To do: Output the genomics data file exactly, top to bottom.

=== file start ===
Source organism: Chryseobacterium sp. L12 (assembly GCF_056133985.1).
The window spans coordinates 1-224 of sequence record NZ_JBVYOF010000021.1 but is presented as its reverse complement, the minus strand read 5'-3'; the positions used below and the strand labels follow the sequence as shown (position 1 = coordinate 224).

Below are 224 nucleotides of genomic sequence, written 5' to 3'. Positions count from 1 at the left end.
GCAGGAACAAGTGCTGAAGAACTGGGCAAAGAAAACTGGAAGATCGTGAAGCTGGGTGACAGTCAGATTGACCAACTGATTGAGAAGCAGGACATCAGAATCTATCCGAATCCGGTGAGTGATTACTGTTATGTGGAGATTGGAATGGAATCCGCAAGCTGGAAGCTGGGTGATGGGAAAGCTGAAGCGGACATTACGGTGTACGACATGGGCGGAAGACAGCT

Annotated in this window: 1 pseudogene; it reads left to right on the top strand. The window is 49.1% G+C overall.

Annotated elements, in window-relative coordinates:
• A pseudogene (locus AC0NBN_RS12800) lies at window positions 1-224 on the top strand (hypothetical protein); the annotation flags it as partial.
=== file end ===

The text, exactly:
Source organism: Chryseobacterium sp. L12 (assembly GCF_056133985.1).
The window spans coordinates 1-224 of sequence record NZ_JBVYOF010000021.1 but is presented as its reverse complement, the minus strand read 5'-3'; the positions used below and the strand labels follow the sequence as shown (position 1 = coordinate 224).

Below are 224 nucleotides of genomic sequence, written 5' to 3'. Positions count from 1 at the left end.
GCAGGAACAAGTGCTGAAGAACTGGGCAAAGAAAACTGGAAGATCGTGAAGCTGGGTGACAGTCAGATTGACCAACTGATTGAGAAGCAGGACATCAGAATCTATCCGAATCCGGTGAGTGATTACTGTTATGTGGAGATTGGAATGGAATCCGCAAGCTGGAAGCTGGGTGATGGGAAAGCTGAAGCGGACATTACGGTGTACGACATGGGCGGAAGACAGCT

Annotated in this window: 1 pseudogene; it reads left to right on the top strand. The window is 49.1% G+C overall.

Annotated elements, in window-relative coordinates:
• A pseudogene (locus AC0NBN_RS12800) lies at window positions 1-224 on the top strand (hypothetical protein); the annotation flags it as partial.